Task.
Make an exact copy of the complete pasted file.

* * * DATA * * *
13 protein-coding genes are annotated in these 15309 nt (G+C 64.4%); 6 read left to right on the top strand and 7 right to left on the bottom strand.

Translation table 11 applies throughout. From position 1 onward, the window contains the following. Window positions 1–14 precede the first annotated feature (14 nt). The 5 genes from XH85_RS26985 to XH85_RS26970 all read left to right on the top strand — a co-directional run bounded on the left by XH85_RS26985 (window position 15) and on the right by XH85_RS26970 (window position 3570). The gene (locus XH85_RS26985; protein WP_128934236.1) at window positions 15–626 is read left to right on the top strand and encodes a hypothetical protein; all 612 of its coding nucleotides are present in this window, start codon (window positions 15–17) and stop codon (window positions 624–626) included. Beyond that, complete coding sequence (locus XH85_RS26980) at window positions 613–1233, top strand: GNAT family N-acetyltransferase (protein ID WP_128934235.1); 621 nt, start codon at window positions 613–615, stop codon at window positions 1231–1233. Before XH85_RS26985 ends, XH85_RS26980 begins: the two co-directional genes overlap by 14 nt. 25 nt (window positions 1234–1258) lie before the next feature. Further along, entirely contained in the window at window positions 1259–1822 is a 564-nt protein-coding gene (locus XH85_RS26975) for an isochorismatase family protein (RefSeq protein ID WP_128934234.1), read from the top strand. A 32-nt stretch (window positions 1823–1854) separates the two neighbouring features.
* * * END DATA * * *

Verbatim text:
13 protein-coding genes are annotated in these 15309 nt (G+C 64.4%); 6 read left to right on the top strand and 7 right to left on the bottom strand.

Translation table 11 applies throughout. From position 1 onward, the window contains the following. Window positions 1–14 precede the first annotated feature (14 nt). The 5 genes from XH85_RS26985 to XH85_RS26970 all read left to right on the top strand — a co-directional run bounded on the left by XH85_RS26985 (window position 15) and on the right by XH85_RS26970 (window position 3570). The gene (locus XH85_RS26985; protein WP_128934236.1) at window positions 15–626 is read left to right on the top strand and encodes a hypothetical protein; all 612 of its coding nucleotides are present in this window, start codon (window positions 15–17) and stop codon (window positions 624–626) included. Beyond that, complete coding sequence (locus XH85_RS26980) at window positions 613–1233, top strand: GNAT family N-acetyltransferase (protein ID WP_128934235.1); 621 nt, start codon at window positions 613–615, stop codon at window positions 1231–1233. Before XH85_RS26985 ends, XH85_RS26980 begins: the two co-directional genes overlap by 14 nt. 25 nt (window positions 1234–1258) lie before the next feature. Further along, entirely contained in the window at window positions 1259–1822 is a 564-nt protein-coding gene (locus XH85_RS26975) for an isochorismatase family protein (RefSeq protein ID WP_128934234.1), read from the top strand. A 32-nt stretch (window positions 1823–1854) separates the two neighbouring features.